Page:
In an unsurprising ruling, the CJEU has followed the opinion of the AG (in this case AG Cruz-Villalón) that the private copying exception within Art. 5(2)(b) of the Information Society Directive (2001/29) only applies to reproductions of works or other subject matter from legitimate sources, and not to copies made from illegal sources.

The reference from the Dutch Supreme Court concerned the interpretation of the Dutch Copyright Act. The provision implementing the private copying exception did not distinguish between private copies made from works which had  been obtained lawfully or unlawfully, and had been widely interpreted as including copies made from unlawful sources. The Dutch Secretary of State considered that its application should be limited to copies made from legitimate sources, but this was rejected by the Parliament which imposed temporary private copying levies on digital and electronic devices and storage media. Various producers and importers of these goods argued that they should not be required to pay levies in respect of private copying from unlawful sources.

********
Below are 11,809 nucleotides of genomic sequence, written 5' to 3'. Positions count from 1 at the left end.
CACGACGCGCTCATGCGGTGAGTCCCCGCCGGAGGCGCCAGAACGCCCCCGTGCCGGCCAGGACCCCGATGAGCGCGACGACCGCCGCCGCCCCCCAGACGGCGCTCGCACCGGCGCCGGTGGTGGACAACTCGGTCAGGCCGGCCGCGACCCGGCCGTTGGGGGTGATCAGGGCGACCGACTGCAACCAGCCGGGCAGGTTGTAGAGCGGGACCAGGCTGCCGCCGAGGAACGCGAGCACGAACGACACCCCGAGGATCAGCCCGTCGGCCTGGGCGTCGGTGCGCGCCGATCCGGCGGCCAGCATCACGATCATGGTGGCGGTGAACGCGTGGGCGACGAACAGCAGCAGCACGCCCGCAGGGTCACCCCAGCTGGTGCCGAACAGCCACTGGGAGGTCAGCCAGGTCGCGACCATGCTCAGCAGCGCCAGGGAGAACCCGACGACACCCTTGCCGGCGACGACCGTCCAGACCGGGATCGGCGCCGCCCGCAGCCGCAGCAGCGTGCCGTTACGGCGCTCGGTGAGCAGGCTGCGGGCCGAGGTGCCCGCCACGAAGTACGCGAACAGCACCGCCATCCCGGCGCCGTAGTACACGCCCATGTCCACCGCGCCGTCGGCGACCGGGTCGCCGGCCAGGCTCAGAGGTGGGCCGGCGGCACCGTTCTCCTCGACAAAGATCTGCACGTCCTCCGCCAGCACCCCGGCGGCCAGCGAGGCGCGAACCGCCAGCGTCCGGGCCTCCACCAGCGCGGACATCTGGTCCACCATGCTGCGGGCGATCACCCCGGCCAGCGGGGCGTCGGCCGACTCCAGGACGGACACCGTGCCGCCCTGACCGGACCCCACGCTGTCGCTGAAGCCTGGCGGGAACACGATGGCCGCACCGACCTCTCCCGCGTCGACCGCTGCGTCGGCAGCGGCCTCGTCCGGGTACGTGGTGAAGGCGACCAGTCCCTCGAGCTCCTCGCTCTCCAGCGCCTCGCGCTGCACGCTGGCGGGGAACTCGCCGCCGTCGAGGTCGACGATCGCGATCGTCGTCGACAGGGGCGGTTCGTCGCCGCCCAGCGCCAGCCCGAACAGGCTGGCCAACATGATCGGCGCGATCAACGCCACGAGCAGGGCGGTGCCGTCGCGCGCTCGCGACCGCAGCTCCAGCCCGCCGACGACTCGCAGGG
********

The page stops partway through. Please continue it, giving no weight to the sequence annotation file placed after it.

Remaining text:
The CJEU acknowledged that Article 5(2) does not address expressly the lawful or unlawful nature of the source from which a reproduction of the work may be made, but made it clear that the exception must be interpreted strictly.

Ultimately, the Court emphasised that "If Member States had the option of adopting legislation which also allowed reproductions for private use to be made from an unlawful source, the result of that would clearly be detrimental to the proper functioning of the internal market" as it would"encourage the circulation of counterfeited or pirated works, thus inevitably reducing the volume of sales or other lawful transactions…with the result that a normal exploitation of those works would be adversely affected".

Furthermore the finding that the private copying exception must be interpreted as not covering private copies made from an unlawful source is not called into question by the fact that no applicable technological protection measures may exist to combat the making of unlawful, private copies.

This ruling is unsurprising, but clarifies the position that the Directive precludes any national law implementation of Art 5(2) which does not distinguish between reproductions from lawful or unlawful sources

For more guidance  from the CJEU on levies and the effect of TPMs, see our alert below on the subsequent opnion of AG Cruz Villalón in Copydan Båndkopi.